To detail. His starting point, he said in a pre-show interview at LV headquarters, was the idea of white light hitting a prism, and dividing into its component colors. The personal symbolism—his identity as a designer of his own brand, Off-White—was exercised, classily transmuted into the opening look: a tailored suit with a double-breasted blazer and fluid two-pleat trousers. This being an accessory house, all eyes zoomed to bag and shoes: a matte white crocodile tote and trainers. It reassured, and confirmed. The tide is turning toward hip tailoring—there’s been no such thing for way too long. Plus, he’s analyzed the fine art of twisting a classic accessory just enough to make it coolly desirable. In his show notes, he’d noted it as a precise formula, “3%.”

He met the challenge of designing for what is essentially a luxury accessories company by merging bags, wallets, and card holders into hybrid garments—holsters, harnesses, protective zippered vests. Somewhere along the way, these layerings became reminiscent of Helmut Lang’s ’90s canon of design: the casual with the formal, the sense of a calmly empowered gang of friends, a new generation coming into its own.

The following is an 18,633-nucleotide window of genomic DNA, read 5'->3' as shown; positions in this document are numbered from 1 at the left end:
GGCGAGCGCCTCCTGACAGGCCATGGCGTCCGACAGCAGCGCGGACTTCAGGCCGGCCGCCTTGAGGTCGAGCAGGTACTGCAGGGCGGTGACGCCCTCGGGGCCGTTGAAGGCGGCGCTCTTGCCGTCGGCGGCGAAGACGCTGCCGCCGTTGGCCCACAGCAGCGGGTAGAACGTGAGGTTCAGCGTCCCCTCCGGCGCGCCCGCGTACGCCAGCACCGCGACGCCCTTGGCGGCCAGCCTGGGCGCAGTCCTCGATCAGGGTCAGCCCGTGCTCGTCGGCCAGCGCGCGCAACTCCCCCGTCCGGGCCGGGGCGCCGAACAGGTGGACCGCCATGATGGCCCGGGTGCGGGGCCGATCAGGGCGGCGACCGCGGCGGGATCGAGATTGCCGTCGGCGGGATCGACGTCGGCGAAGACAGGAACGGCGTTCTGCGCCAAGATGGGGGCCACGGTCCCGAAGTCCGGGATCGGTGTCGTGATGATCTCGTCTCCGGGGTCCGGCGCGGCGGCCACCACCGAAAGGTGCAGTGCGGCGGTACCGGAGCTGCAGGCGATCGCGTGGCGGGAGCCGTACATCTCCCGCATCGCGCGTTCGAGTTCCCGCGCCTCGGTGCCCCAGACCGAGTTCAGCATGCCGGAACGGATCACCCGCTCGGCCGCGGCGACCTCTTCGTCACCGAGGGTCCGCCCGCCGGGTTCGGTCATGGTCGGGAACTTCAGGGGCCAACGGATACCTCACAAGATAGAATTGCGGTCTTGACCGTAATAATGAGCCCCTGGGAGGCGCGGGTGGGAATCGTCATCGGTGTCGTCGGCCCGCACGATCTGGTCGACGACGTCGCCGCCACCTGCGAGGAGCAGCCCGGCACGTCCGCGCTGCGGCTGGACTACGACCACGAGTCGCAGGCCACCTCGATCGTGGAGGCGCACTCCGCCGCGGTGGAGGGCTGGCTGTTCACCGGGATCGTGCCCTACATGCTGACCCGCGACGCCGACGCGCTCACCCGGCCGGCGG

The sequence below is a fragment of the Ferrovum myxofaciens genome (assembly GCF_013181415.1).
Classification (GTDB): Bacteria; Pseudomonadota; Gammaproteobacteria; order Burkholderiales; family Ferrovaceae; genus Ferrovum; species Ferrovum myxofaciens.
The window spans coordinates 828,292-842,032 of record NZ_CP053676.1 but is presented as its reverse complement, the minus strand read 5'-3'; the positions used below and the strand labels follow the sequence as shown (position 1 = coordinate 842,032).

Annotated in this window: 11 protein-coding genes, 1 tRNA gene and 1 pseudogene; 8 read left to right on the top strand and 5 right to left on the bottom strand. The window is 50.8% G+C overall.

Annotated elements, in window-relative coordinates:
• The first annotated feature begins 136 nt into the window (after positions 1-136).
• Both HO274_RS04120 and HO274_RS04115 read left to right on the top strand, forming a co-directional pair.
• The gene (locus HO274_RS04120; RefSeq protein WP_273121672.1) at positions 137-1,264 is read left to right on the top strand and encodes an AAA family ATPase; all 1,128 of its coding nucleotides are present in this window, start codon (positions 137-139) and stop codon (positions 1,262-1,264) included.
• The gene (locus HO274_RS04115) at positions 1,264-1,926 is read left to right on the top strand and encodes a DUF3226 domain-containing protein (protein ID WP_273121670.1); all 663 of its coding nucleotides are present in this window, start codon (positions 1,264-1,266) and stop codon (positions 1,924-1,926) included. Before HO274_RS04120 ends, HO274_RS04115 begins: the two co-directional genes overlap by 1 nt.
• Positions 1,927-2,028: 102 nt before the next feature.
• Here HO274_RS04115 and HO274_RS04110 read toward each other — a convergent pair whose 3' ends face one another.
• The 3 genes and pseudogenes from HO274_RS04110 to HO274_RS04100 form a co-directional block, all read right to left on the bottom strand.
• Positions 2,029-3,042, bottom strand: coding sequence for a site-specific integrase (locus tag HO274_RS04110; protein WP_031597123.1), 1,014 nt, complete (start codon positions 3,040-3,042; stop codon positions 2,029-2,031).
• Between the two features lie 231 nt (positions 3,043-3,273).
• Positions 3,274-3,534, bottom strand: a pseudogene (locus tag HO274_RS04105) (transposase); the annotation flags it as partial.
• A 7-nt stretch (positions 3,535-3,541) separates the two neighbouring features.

In 2018, that’s the spirit here. His casting of friends—there were maps, setting out their truly diverse roots in the program notes—celebrated that. In the end, though, the magic of this revolution was nothing confrontational. It even had a romantic, whimsical thread: the rainbow trope leading back to the notion of The Wizard of Oz. There was a print of Dorothy, lying in a bed of roses, beaded embroideries of the friends on the yellow brick road. In this sense, fully felt by Abloh as he came out, overwhelmed, to take his bow, it’s an American dream come true. The last look was a metallic silver poncho with “Follow the Yellow Brick” written on a breast patch. When he posted a picture of that moment on his Instagram, the caption read, “You can do it too.”

[“source=vogue”]